My word hung in the air for a moment, as though the movie had been paused. Eventually, she told me what the patron, who appeared to be as monolingual in his tongue as I am in mine, wanted.

Then, a little later, a woman came to the desk wielding a book. I was informed in firm and somewhat derisory language that she found the book. My blank expression begged for more information. She, however, thought it begged for a restatement: she herself had just found that very book. I asked a few tentative questions. It turned out that the day before, she had been in looking for the book and, after two of my esteemed colleagues had searched both the catalog and the shelves, she had been assured that the book was not in our collection. But, determined, she returned today, and, by golly, found it. Her confidence in finding the item came from the fact that she had rented it from us before. I wanted to tell her that it must have been at a different library, since this one did not rent things, and while we were at it, what was I supposed to do about her successful search. But I didn’t have time, because at the conclusion of her diatribe, She scoffed, “You people don’t even know what you have.” I actually felt a little bad for her; she had obviously come in hoping to rub the book in a few people's faces, and I had spoiled her fun by not being one of the people who had failed her yesterday.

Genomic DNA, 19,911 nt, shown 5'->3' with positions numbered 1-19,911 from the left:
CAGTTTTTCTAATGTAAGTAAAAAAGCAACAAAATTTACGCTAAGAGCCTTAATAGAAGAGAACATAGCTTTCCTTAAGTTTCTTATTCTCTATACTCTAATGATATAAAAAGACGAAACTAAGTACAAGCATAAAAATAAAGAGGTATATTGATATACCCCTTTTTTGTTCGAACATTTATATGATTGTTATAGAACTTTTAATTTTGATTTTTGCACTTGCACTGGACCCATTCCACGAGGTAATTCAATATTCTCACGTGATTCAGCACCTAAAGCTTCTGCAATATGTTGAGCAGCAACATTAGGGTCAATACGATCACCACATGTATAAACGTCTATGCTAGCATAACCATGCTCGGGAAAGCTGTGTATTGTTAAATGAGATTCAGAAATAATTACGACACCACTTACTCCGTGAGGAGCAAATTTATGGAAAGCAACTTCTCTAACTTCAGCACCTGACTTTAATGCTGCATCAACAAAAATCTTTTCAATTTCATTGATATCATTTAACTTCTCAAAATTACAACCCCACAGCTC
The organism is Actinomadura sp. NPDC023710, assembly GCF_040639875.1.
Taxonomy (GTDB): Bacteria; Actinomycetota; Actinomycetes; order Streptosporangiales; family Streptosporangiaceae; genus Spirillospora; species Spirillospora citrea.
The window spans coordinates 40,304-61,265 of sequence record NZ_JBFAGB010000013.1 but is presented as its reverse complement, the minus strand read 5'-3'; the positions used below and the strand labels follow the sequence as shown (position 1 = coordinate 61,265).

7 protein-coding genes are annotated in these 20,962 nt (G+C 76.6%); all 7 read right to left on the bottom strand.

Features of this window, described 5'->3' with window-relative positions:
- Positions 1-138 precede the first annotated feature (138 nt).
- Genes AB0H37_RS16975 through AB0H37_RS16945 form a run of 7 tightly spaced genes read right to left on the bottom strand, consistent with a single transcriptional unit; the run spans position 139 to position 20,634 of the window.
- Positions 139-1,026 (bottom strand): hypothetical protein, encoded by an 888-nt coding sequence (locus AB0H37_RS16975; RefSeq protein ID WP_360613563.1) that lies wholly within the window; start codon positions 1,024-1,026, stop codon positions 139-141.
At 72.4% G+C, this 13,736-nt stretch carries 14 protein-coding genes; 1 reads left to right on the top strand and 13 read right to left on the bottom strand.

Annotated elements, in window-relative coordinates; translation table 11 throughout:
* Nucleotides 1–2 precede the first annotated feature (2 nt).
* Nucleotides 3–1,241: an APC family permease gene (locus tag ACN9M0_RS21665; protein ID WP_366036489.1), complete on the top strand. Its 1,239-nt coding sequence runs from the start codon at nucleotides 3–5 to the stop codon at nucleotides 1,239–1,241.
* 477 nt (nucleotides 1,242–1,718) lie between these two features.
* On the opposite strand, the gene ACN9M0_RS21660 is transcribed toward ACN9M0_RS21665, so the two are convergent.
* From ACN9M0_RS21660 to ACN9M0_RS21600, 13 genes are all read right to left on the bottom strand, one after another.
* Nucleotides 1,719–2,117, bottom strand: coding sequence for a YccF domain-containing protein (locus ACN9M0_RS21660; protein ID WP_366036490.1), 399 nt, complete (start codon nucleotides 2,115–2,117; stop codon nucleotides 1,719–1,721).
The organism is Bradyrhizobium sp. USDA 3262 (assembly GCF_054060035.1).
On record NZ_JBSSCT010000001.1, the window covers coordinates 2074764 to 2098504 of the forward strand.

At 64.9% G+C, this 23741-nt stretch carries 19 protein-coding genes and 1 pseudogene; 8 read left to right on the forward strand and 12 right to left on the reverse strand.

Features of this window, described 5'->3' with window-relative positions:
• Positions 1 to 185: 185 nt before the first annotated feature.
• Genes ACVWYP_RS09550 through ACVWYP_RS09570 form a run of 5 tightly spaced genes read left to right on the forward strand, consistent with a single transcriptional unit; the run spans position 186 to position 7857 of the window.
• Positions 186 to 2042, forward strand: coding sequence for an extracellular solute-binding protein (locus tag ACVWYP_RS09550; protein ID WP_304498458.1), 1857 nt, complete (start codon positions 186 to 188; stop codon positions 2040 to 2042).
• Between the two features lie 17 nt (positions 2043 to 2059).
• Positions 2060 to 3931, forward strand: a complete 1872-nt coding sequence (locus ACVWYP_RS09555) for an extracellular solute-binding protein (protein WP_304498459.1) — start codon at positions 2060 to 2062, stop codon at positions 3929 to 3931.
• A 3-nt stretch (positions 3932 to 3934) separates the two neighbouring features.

*I can say such important-to-the-library things as "la copiadora está allí," although it may be es and not está. I never can't tell. That and when to use por and when to use para. If you want to know when to use por and when to use para, here is an easy system: ask me, then use the other one.

Thursday, January 7, 2010

Forgotten Post from New Years Eve

Oops. I wrote this and then forgot to push the "Publish" button.

With New year’s eve upon us, people are cleaning off the video shelves. As closing time approached, people were getting less and less picky. A couple just had a debate about whether to get Robin William’s timeless masterpiece Moscow on the Hudson or just the Rockford Files. Happy, uh, new year

Friday, January 1, 2010

So He Was Talking, and Other Lessons in Irony

He walked into the library. He had the cell pressed to his head, and he was talking loudly. His interlocutor was somebody with a name that probably betrayed the person who had it, like Miracle, or Destiny, or Karma. I don't remember. He was pissed, and did not care who knew. He loudly berated her at great length and in great detail. Her crime? Calling him from a land line. You see, as I myself learned, THAT COSTS HIM MONEY. I'm sure that drilling this lesson into her head cost him plenty. Cue irony theme. Fade to black.